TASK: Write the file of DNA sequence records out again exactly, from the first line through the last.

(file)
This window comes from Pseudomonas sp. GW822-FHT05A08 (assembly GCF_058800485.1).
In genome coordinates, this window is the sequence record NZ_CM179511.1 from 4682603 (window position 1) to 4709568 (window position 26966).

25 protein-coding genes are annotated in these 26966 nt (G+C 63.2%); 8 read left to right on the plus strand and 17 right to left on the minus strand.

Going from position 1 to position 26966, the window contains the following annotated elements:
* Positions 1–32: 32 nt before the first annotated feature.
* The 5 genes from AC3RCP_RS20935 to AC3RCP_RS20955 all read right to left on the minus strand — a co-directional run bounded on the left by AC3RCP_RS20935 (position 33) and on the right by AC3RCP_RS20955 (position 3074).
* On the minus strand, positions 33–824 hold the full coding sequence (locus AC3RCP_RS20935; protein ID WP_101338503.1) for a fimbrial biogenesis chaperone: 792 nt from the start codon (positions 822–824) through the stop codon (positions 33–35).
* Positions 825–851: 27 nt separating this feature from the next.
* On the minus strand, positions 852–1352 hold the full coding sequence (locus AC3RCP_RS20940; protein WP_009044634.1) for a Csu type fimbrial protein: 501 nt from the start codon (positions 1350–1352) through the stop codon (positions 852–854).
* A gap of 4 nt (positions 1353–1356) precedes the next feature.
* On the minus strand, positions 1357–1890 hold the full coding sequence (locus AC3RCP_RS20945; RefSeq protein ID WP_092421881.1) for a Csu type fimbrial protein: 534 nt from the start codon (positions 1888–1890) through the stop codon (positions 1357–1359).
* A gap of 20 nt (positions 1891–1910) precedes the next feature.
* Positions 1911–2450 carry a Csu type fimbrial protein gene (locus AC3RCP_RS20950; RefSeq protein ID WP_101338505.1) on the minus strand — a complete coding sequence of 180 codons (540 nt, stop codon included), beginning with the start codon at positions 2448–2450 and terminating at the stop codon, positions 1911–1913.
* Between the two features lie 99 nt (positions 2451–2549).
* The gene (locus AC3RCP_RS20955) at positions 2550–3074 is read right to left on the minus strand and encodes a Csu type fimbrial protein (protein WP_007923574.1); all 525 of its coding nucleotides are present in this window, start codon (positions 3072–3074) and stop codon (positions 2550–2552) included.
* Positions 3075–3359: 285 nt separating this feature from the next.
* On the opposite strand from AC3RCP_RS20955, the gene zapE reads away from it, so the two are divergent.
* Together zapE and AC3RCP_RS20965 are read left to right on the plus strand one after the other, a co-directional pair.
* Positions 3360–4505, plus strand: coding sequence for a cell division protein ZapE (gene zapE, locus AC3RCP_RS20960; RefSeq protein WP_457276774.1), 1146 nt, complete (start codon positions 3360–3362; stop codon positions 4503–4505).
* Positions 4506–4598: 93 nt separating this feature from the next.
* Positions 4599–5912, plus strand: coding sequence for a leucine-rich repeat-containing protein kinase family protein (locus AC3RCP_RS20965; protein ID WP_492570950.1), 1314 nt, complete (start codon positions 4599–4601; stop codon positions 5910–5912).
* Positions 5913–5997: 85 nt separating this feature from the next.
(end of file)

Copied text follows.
This window comes from Pseudomonas sp. GW822-FHT05A08 (assembly GCF_058800485.1).
In genome coordinates, this window is the sequence record NZ_CM179511.1 from 4682603 (window position 1) to 4709568 (window position 26966).

25 protein-coding genes are annotated in these 26966 nt (G+C 63.2%); 8 read left to right on the plus strand and 17 right to left on the minus strand.

Going from position 1 to position 26966, the window contains the following annotated elements:
* Positions 1–32: 32 nt before the first annotated feature.
* The 5 genes from AC3RCP_RS20935 to AC3RCP_RS20955 all read right to left on the minus strand — a co-directional run bounded on the left by AC3RCP_RS20935 (position 33) and on the right by AC3RCP_RS20955 (position 3074).
* On the minus strand, positions 33–824 hold the full coding sequence (locus AC3RCP_RS20935; protein ID WP_101338503.1) for a fimbrial biogenesis chaperone: 792 nt from the start codon (positions 822–824) through the stop codon (positions 33–35).
* Positions 825–851: 27 nt separating this feature from the next.
* On the minus strand, positions 852–1352 hold the full coding sequence (locus AC3RCP_RS20940; protein WP_009044634.1) for a Csu type fimbrial protein: 501 nt from the start codon (positions 1350–1352) through the stop codon (positions 852–854).
* A gap of 4 nt (positions 1353–1356) precedes the next feature.
* On the minus strand, positions 1357–1890 hold the full coding sequence (locus AC3RCP_RS20945; RefSeq protein ID WP_092421881.1) for a Csu type fimbrial protein: 534 nt from the start codon (positions 1888–1890) through the stop codon (positions 1357–1359).
* A gap of 20 nt (positions 1891–1910) precedes the next feature.
* Positions 1911–2450 carry a Csu type fimbrial protein gene (locus AC3RCP_RS20950; RefSeq protein ID WP_101338505.1) on the minus strand — a complete coding sequence of 180 codons (540 nt, stop codon included), beginning with the start codon at positions 2448–2450 and terminating at the stop codon, positions 1911–1913.
* Between the two features lie 99 nt (positions 2451–2549).
* The gene (locus AC3RCP_RS20955) at positions 2550–3074 is read right to left on the minus strand and encodes a Csu type fimbrial protein (protein WP_007923574.1); all 525 of its coding nucleotides are present in this window, start codon (positions 3072–3074) and stop codon (positions 2550–2552) included.
* Positions 3075–3359: 285 nt separating this feature from the next.
* On the opposite strand from AC3RCP_RS20955, the gene zapE reads away from it, so the two are divergent.
* Together zapE and AC3RCP_RS20965 are read left to right on the plus strand one after the other, a co-directional pair.
* Positions 3360–4505, plus strand: coding sequence for a cell division protein ZapE (gene zapE, locus AC3RCP_RS20960; RefSeq protein WP_457276774.1), 1146 nt, complete (start codon positions 3360–3362; stop codon positions 4503–4505).
* Positions 4506–4598: 93 nt separating this feature from the next.
* Positions 4599–5912, plus strand: coding sequence for a leucine-rich repeat-containing protein kinase family protein (locus AC3RCP_RS20965; protein ID WP_492570950.1), 1314 nt, complete (start codon positions 4599–4601; stop codon positions 5910–5912).
* Positions 5913–5997: 85 nt separating this feature from the next.